A Whitehead-Powered Airplane Took Off on the Smithsonian's Front Lawn
Development of that aircraft for the US Army Signal Corps.' trials at Fort Meyer continued until 1908. During tests just before the trials commenced, Ludlow's Whitehead-powered aircraft got briefly airborne. The test location was the front lawn of the Smithsonian Institute on the Washington Mall. The flight was only brief because the propeller shaft broke. Ludlow admitted ignoring Whitehead's advice about using the correct fly-wheel and had instead replaced it with a lighter one of less than half the correct weight.
Whose car is this?
Please keep in mind that Glen Curtis tried to rewrite history in order to prove that the Wright Brothers were not the first to achieve controlled powered flight. He was backed by the Smithsonian in attempting to fly a heavily modified version of the Langley Aerodrome. If there were any legitimate or even believable examples of controlled, powered flight that predated the Wright Brothers back in the '20s and '30s, Curtiss would have used them to fight the patent infringement lawsuit that the Wright's had leveled against his company.
the Wright Bros. patent was for a combination of wing warping and the use of a vertical rudder. The verdict of the case indicates that the Wright Bros. were not the first to use either - but were the first to combine them together. Whether or not someone had flown before the Wright Bros. was irrelevant in the case. The issue was if Curtis' use of wing warping and a rudder violated the Wright Bros. patent - which the court ruled it did.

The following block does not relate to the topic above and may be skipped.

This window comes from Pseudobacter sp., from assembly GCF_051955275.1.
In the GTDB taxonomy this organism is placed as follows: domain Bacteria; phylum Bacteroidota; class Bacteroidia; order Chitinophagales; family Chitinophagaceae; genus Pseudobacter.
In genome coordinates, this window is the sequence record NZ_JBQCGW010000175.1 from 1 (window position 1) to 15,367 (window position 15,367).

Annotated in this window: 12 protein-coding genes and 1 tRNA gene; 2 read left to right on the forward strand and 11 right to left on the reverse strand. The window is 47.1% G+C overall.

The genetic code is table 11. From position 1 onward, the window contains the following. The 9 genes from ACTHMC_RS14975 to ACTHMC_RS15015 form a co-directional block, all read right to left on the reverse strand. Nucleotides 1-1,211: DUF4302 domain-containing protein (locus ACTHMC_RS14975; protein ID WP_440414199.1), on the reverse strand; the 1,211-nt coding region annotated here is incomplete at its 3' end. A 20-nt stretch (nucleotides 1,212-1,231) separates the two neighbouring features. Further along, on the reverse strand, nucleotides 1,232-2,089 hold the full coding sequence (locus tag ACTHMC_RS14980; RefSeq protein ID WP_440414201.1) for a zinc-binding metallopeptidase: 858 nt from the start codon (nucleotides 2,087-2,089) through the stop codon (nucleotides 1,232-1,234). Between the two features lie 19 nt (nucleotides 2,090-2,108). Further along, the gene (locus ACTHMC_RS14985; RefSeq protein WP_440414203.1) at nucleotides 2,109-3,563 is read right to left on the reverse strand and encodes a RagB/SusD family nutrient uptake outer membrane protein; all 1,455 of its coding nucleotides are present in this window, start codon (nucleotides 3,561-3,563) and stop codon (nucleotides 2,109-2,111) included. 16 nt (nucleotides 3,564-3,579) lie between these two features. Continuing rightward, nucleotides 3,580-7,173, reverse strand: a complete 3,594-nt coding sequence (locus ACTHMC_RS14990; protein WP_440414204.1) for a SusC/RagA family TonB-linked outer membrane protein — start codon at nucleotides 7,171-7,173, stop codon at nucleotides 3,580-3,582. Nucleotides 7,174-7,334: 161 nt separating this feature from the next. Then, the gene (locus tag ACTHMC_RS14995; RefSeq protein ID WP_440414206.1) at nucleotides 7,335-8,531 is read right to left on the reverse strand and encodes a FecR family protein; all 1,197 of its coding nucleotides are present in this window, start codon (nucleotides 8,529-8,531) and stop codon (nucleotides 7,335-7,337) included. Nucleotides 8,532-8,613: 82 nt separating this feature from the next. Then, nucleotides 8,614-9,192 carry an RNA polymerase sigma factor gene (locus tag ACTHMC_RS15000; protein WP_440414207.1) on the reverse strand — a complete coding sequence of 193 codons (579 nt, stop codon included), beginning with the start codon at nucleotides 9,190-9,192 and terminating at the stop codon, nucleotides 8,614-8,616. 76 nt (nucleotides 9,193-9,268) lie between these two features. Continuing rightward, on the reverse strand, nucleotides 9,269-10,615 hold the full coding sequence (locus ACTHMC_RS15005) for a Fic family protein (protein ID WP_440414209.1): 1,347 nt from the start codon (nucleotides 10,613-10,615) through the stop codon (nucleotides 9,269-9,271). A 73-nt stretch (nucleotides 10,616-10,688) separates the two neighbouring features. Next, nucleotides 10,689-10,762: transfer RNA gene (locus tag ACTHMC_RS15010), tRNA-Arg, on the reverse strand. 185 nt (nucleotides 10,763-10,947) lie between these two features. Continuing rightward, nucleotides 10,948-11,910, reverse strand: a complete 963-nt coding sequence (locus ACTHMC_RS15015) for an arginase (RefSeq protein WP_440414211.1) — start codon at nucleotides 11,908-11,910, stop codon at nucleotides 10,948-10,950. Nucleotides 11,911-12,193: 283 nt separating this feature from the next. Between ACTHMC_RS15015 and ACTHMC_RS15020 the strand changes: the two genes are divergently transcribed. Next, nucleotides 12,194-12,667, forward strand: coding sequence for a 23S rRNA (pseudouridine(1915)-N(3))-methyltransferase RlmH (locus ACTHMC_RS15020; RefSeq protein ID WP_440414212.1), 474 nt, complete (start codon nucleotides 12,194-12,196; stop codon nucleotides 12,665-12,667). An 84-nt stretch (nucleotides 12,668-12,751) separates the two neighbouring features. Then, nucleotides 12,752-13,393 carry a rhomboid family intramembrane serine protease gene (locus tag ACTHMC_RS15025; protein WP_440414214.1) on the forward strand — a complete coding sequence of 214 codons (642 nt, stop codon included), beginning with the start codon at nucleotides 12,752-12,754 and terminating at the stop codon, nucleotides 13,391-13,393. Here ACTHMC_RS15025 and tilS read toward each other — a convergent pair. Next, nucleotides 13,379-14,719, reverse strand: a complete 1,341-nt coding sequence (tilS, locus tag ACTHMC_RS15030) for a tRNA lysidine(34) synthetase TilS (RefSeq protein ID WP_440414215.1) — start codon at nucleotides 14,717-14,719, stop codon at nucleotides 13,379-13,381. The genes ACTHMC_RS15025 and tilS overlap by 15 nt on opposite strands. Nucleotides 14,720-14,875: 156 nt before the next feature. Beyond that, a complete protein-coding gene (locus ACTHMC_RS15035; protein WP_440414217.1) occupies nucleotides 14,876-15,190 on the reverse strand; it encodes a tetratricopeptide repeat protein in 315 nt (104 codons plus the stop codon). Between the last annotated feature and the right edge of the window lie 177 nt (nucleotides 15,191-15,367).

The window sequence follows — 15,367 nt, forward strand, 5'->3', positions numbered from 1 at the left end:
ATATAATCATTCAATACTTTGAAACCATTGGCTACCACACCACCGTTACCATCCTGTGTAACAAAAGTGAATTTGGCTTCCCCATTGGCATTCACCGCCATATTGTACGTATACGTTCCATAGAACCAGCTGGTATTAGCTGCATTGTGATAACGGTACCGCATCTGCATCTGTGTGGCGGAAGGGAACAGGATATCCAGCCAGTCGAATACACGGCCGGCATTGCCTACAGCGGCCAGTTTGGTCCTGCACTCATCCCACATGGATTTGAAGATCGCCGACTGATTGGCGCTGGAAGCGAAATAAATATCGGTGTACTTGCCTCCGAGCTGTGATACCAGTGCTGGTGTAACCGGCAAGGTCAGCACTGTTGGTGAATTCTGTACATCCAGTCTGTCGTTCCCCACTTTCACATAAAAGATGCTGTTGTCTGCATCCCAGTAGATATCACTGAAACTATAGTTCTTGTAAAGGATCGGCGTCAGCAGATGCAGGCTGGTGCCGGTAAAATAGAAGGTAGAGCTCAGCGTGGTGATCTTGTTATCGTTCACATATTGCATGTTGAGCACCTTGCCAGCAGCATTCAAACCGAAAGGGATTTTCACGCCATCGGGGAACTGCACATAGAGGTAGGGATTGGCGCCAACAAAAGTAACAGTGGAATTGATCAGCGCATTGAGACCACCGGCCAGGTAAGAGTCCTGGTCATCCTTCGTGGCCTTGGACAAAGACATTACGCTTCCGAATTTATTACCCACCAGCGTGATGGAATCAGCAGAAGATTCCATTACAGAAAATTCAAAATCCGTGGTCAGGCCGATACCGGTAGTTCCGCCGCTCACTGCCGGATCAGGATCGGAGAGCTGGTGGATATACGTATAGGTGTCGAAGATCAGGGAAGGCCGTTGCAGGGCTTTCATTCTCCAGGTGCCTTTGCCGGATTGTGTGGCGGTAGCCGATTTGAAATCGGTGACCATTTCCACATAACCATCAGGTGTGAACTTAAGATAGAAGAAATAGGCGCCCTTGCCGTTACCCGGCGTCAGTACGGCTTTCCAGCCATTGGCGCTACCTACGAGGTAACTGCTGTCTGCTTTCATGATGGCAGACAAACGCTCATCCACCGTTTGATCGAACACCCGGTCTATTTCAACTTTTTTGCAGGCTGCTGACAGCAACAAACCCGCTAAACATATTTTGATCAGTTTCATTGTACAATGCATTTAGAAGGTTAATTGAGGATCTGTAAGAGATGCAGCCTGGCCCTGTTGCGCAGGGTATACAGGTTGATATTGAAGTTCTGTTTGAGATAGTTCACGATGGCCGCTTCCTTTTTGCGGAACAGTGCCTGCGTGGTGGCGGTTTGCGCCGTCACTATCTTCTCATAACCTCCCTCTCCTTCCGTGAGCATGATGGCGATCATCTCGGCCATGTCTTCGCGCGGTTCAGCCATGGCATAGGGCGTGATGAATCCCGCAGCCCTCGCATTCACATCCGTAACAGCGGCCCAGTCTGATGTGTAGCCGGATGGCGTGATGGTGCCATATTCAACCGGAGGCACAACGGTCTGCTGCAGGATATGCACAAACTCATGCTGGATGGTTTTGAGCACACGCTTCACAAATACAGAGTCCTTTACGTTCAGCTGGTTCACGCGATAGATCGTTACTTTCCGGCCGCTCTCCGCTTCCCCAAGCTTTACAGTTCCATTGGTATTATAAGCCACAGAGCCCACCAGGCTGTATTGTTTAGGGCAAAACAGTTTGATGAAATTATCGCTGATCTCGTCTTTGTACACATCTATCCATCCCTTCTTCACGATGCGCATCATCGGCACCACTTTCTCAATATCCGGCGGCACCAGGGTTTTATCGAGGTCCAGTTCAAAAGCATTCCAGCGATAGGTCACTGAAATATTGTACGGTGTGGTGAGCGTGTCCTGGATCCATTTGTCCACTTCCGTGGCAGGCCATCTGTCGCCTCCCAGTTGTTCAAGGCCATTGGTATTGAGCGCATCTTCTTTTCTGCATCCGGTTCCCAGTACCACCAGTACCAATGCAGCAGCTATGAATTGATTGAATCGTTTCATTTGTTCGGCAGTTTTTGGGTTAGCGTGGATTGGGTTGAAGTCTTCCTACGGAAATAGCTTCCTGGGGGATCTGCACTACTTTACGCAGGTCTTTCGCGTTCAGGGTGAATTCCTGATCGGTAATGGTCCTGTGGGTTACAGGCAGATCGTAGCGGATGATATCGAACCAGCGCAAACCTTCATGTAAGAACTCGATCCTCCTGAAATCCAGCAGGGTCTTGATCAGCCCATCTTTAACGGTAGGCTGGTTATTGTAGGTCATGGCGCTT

John Brown recently did an investigation on Whitehead and in his investigation uncovered a lot of previously unknown information about him including almost 100 newspaper articles about his powered flights - all published before the Wright Bros' first flight. His research can be found here:
Anyone interested in this subject should watch Adam Smith's webinar - Flight Before the Wright Brothers at http://www.eaavideo.org/video.aspx?v=715566964001
Adam examines the claims by Whitehead and others. Although I have a copy of the webinar with better video, sadly the video on EAA's web site is still very poor (they do have better quality, but shamefully after several years have still not made it available on the web site).
I think it is the 1911 Stoddard Dayton Speed Car owned by Greg Cone.
The thing with this webinar is that it was given in December of 2010. John Brown did his research and uncovered lots more Whitehead evidence in 2012. So this webinar will not take into account any of that new research - which is quite extensive.
I think it is very funny that it would take over 0ne hundred years to say the Wright Brothers were not the first. I think it is a sad state that gropes have tried so hard and so long to discredit them. But it can not be said they were not the first with controlled flight.
I somewhat agree with Tim. Many have long worked to discredit the Wright Brothers, and although I am open to new evidence, I wouldn't be too quick to jump on the anti-Wrights bandwagon, any more than I would be quick to jump on the bandwagon of someone claiming that Henry Ford did not invent the Model T.
I did go through all the news articles at Flyingmag.com, and the only additional article I found regarding Whitehead was one about a monument being damaged-
If the evidence was really overwhelming in favor of Whitehead, I would think they would have had more in the way of followup to the March article. But, time will tell!